Roman, Early Imperial Period, possibly from Roman Tunisia, ca. 1st to 2nd century CE. An impressive, lifelike mosaic depicting a rooster, his body clearly modeled from life, with comb, hackle, feathers, and claws all nicely depicted. Red, pinks, greys, blacks, and pale yellows provide shading and shadow, contributing to the realistic look of the animal. He stands proudly on a grey parallelogram, placed to give the impression of depth, against a cream-colored background and within a black border. Size of mosaic: 22.05" W x 22.5" H (56 cm x 57.2 cm); size of frame: 29.25" W x 30" H (74.3 cm x 76.2 cm)
Mosaics (opus tesellatum) are some of our enduring images from the Roman world. They reveal everyday life, social interactions, and even things like clothing styles, personal ornament, the interior of buildings, and animals in ways other styles of Roman art generally do not. This mosaic would have decorated the home of a wealthy patron of the arts, and probably formed part of a floor. Many of the mosaics we know of with this level of detail and style came from Roman North Africa, and Tunisia in particular. Birds - and indeed, animals of all kinds - were popular subjects for mosaics. Romans delighted in seeing animals, and a major Roman industry during the imperial period was the capture and transport of birds, mammals, and lizards for display and sport in the Roman arena. Their mosaic artwork reflects that. For example, at Pompeii, there are multiple mosaics depicting well-rendered, lifelike birds engaging in a variety of activities - sitting in trees, warily watching cats, and in the case of one partridge, plucking at a necklace as if to steal it. Based on where mosaics depicting them have been found, birds seem to have been considered tranquil, peaceful subjects for the interiors of homes. The rooster was an agricultural symbol, but was also sometimes seen as a companion of the god Mercury.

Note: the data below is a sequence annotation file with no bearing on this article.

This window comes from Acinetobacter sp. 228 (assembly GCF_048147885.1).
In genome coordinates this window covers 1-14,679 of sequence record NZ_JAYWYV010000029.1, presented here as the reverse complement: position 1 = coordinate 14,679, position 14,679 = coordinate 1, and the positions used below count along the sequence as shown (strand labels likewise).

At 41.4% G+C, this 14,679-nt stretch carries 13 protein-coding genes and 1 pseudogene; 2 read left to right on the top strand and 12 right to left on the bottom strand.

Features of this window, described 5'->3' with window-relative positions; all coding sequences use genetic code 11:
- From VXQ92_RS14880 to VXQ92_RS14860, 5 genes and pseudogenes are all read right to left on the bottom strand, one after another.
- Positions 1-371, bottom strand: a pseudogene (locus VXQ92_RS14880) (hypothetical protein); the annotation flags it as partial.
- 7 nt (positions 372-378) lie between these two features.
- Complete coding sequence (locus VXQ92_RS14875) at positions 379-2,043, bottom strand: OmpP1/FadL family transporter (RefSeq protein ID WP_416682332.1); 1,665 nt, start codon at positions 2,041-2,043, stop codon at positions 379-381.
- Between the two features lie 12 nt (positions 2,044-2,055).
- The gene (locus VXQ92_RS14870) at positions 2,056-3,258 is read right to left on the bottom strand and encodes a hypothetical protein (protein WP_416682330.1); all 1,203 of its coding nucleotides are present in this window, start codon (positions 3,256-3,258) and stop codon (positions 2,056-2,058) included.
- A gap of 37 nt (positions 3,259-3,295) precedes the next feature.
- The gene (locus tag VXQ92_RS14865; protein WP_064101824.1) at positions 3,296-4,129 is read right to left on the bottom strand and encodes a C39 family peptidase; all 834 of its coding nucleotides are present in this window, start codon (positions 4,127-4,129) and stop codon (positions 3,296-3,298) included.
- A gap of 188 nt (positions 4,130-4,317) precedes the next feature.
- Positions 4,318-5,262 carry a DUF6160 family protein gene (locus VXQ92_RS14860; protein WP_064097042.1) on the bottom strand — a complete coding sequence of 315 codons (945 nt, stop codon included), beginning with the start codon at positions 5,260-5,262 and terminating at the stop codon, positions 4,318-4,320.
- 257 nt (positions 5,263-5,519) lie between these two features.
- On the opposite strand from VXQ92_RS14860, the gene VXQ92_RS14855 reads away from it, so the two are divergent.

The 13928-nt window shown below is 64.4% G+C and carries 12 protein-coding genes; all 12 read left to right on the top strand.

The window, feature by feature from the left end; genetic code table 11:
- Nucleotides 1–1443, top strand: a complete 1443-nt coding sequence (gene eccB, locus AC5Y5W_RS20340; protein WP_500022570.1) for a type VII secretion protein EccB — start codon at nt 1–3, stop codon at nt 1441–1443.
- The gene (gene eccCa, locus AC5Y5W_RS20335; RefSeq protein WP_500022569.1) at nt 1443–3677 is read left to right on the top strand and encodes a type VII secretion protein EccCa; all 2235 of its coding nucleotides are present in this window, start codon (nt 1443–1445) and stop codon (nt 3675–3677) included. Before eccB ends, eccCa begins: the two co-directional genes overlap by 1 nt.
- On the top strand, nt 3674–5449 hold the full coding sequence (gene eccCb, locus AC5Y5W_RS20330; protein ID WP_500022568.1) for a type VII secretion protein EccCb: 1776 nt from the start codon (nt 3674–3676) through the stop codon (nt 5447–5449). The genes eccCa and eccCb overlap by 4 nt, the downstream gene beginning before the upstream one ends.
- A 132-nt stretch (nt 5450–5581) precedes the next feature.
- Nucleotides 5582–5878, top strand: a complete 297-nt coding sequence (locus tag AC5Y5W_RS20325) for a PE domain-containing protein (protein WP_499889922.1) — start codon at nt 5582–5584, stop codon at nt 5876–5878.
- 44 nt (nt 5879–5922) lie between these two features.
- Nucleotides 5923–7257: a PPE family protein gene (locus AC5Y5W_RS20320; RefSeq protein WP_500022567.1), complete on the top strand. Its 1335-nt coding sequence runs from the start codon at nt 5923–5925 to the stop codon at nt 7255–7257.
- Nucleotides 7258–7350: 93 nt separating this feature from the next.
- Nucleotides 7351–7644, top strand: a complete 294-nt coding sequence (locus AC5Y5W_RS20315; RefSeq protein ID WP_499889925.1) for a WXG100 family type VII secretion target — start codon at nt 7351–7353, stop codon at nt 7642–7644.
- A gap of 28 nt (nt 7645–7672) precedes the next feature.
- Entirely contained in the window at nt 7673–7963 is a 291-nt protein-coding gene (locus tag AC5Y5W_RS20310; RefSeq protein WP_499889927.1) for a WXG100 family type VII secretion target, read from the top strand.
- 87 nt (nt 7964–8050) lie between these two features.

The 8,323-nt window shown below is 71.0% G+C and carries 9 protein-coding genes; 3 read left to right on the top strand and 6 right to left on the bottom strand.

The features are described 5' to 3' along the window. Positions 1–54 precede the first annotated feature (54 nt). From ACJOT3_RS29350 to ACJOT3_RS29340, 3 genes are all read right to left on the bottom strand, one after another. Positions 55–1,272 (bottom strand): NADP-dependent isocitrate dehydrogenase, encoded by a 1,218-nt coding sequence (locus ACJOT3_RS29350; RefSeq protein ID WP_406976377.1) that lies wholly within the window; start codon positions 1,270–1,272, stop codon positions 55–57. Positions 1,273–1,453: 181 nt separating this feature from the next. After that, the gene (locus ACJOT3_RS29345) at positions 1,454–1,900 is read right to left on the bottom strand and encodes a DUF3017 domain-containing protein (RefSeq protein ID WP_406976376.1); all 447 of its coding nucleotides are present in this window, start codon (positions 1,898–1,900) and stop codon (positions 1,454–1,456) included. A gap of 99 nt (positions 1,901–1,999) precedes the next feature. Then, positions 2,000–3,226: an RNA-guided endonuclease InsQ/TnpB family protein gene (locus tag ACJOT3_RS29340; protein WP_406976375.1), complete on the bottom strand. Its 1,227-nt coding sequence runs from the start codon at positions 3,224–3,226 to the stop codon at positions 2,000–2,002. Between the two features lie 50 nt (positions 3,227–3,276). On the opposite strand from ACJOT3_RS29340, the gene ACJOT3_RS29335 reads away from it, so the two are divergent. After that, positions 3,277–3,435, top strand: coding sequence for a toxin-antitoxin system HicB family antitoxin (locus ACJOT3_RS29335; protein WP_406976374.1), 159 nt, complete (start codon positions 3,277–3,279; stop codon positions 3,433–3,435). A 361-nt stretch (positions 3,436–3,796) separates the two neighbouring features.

See similar examples at the National Museum of Rome in the Baths of Diocletian: https://www.flickr.com/photos/mharrsch/7263358/in/album-280031/ and the Burrell Collection in Glasgow, UK: http://poultrybookstore.blogspot.com/2009/04/ancient-roman-chickens.html
Provenance: private East Coast, USA collection
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